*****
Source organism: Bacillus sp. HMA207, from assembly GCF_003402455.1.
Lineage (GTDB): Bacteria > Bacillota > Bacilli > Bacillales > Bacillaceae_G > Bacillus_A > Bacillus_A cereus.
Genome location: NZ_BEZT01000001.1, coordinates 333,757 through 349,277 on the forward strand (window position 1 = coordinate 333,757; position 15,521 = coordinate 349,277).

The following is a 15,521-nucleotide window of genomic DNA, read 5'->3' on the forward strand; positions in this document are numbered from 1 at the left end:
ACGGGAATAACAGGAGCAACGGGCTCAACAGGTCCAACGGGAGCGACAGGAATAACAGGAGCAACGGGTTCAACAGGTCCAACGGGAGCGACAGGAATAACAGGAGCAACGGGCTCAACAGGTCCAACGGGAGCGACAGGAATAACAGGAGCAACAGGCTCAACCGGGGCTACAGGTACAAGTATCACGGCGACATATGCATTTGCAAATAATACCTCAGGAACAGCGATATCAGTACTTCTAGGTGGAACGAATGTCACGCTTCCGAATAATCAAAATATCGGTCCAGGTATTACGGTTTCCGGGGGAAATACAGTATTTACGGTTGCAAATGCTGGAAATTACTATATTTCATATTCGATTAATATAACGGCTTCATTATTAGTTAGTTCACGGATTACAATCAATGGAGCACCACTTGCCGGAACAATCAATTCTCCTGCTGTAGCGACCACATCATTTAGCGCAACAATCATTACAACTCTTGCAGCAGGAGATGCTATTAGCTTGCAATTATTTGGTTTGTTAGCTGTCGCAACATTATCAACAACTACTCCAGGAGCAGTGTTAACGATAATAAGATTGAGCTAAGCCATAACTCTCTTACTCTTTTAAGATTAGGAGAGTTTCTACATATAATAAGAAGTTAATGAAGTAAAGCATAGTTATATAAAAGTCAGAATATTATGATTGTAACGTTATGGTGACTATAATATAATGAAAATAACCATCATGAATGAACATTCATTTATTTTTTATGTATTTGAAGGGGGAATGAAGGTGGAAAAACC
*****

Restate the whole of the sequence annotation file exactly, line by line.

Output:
Source organism: Bacillus sp. HMA207, from assembly GCF_003402455.1.
Lineage (GTDB): Bacteria > Bacillota > Bacilli > Bacillales > Bacillaceae_G > Bacillus_A > Bacillus_A cereus.
Genome location: NZ_BEZT01000001.1, coordinates 333,757 through 349,277 on the forward strand (window position 1 = coordinate 333,757; position 15,521 = coordinate 349,277).

The following is a 15,521-nucleotide window of genomic DNA, read 5'->3' on the forward strand; positions in this document are numbered from 1 at the left end:
ACGGGAATAACAGGAGCAACGGGCTCAACAGGTCCAACGGGAGCGACAGGAATAACAGGAGCAACGGGTTCAACAGGTCCAACGGGAGCGACAGGAATAACAGGAGCAACGGGCTCAACAGGTCCAACGGGAGCGACAGGAATAACAGGAGCAACAGGCTCAACCGGGGCTACAGGTACAAGTATCACGGCGACATATGCATTTGCAAATAATACCTCAGGAACAGCGATATCAGTACTTCTAGGTGGAACGAATGTCACGCTTCCGAATAATCAAAATATCGGTCCAGGTATTACGGTTTCCGGGGGAAATACAGTATTTACGGTTGCAAATGCTGGAAATTACTATATTTCATATTCGATTAATATAACGGCTTCATTATTAGTTAGTTCACGGATTACAATCAATGGAGCACCACTTGCCGGAACAATCAATTCTCCTGCTGTAGCGACCACATCATTTAGCGCAACAATCATTACAACTCTTGCAGCAGGAGATGCTATTAGCTTGCAATTATTTGGTTTGTTAGCTGTCGCAACATTATCAACAACTACTCCAGGAGCAGTGTTAACGATAATAAGATTGAGCTAAGCCATAACTCTCTTACTCTTTTAAGATTAGGAGAGTTTCTACATATAATAAGAAGTTAATGAAGTAAAGCATAGTTATATAAAAGTCAGAATATTATGATTGTAACGTTATGGTGACTATAATATAATGAAAATAACCATCATGAATGAACATTCATTTATTTTTTATGTATTTGAAGGGGGAATGAAGGTGGAAAAACC